We've all set out on goals that we haven't yet accomplished, hit the snooze button when we knew we should already be awake, and postponed our diet for "one more day" for weeks at a time. These forms of procrastination are small, but over time they start to compound. They start to limit your belief in yourself and hinder your productivity. Which is why it's extremely important that you do everything in your power to be the version of yourself that doesn't hit the snooze button four times before being able to get out of bed.
With all these little goals slipping through the cracks it can seem impossible to make a real change in your life.
It might also be really difficult to pinpoint what exactly you're doing wrong. The truth is no matter where you fall on the I'm-awesome-and-always-productive-and-performing-at-110-percent spectrum, there will be days where you don't want to do what you need to do. Here is a major perspective shift that will help you boost your productivity by building better daily habits:
Keep the promises you make to yourself (and others).
This is way easier said than done, but it works. When you get in the habit of holding yourself accountable, all of your other habits fall in line. You will start to stop breaking promises to yourself. Most importantly, you will start to trust yourself and have faith in your ability to get things done.
This doesn't mean that every time something goes wrong you blame yourself. Accountability is not about beating yourself up, it's about evaluating how you showed up to a situation.
Are you the CEO who yells at your employees when you're having a bad day? Or do you push your personal problems to the side and bring inspiring and positive energy to the table?
Did you choose to watch another episode of Ozark when you knew you should have been working on your pitch deck?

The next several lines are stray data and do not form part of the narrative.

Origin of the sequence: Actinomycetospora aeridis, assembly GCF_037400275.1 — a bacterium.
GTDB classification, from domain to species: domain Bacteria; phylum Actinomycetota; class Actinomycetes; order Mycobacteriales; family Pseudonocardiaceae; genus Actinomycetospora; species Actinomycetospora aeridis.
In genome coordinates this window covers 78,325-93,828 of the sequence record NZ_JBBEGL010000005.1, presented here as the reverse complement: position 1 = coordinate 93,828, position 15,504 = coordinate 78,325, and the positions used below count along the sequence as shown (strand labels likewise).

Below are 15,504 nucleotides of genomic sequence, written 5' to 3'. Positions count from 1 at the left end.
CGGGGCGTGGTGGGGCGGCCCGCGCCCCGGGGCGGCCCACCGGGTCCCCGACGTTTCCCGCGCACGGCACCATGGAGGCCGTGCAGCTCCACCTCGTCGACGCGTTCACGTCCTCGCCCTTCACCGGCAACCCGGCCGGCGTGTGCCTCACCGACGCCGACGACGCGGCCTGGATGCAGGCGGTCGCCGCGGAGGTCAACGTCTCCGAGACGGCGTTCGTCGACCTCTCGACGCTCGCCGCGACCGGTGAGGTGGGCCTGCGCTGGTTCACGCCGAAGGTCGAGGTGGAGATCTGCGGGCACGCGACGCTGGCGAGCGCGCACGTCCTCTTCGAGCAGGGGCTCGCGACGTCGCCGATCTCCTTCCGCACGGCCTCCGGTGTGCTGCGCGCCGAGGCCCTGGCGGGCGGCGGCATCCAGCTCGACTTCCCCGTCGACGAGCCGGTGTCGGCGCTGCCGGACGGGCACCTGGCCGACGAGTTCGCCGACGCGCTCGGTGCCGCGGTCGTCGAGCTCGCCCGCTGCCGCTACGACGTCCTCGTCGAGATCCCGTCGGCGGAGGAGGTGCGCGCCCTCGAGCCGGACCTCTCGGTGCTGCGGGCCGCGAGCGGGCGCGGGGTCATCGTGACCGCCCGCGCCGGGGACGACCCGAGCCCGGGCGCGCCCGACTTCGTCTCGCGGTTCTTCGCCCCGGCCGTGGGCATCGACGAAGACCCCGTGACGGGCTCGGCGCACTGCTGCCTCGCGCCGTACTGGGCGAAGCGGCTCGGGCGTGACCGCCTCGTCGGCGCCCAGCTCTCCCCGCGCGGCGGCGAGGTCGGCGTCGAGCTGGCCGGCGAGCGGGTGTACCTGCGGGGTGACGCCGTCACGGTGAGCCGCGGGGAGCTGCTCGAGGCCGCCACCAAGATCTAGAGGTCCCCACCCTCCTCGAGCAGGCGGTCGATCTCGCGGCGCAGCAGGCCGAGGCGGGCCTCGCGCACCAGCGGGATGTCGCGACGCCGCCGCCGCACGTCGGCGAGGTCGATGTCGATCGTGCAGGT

Did you start your day by eating the healthy breakfast you said you wanted to you? Do you get straight to work and avoid distraction sites like Facebook, as you promised yourself you would? Or do you continue to make choices that you know don't serve your best interest?
Reconsider the choices you make that aren't helping you.
By evaluating how you spend your time, what distracts you are drawn to, and why you are drawn to them you start to do two things. You start to understand yourself. And you start to evaluate your flaws, your powerful traits, and the opportunities you have in front of you.
Using tools like bullet journals, to-do lists, and even meditating are great ways to process your days, and examine the ways you are keeping yourself accountable. If you have a goal you are trying to accomplish, set aside time each day to not only work on your goal but to understand your progress.
This allows you to be real with yourself when setting goals and allows you to track them day by day. It allows you to start keeping tabs on the way you work. Most of all holding yourself accountable allows you to be the best entrepreneur, founder, and go-getter out there.